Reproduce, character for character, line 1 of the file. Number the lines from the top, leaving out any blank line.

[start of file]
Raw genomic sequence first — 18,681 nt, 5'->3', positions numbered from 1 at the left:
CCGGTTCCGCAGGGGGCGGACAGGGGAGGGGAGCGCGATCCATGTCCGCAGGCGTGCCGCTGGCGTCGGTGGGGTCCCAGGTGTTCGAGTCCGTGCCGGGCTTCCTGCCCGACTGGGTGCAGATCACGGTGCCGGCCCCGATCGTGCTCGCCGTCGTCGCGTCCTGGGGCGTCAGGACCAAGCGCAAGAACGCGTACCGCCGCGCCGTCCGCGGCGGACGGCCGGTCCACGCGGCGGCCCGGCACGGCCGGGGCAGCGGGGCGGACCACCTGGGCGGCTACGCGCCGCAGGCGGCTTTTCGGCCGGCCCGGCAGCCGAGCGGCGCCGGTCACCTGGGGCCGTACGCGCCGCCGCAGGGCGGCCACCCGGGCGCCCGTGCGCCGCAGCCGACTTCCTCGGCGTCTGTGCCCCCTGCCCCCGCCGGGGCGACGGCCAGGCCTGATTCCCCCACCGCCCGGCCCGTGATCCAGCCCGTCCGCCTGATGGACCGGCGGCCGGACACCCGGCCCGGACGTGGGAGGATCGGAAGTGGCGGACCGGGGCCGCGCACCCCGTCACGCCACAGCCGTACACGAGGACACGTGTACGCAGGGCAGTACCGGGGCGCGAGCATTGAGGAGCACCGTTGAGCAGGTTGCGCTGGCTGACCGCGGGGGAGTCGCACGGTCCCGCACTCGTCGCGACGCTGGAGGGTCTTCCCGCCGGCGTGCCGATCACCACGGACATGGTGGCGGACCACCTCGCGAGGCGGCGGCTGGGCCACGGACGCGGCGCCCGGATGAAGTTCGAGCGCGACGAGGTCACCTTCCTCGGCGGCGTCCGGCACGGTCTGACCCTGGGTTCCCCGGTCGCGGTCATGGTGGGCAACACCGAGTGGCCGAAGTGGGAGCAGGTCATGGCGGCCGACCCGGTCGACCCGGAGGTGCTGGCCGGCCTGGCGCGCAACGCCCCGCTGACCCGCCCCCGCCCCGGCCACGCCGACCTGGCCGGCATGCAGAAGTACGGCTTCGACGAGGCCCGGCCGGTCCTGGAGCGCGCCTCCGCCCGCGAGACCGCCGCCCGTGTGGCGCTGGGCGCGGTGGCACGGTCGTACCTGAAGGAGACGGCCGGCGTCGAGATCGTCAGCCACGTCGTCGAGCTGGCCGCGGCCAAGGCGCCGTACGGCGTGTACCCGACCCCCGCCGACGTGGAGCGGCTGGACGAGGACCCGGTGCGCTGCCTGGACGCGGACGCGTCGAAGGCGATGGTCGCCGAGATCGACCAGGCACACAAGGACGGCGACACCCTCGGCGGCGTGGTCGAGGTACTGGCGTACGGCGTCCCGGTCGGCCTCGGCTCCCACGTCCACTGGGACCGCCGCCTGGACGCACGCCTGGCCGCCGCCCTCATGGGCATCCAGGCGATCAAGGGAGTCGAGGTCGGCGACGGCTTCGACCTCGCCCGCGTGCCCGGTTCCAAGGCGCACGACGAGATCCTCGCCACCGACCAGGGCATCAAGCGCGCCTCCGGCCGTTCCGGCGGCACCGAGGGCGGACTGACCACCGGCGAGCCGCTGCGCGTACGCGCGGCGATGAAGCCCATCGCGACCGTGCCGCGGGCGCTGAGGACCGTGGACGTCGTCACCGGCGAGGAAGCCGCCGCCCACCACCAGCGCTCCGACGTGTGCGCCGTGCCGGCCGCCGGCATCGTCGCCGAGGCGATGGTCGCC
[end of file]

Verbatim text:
Raw genomic sequence first — 18,681 nt, 5'->3', positions numbered from 1 at the left: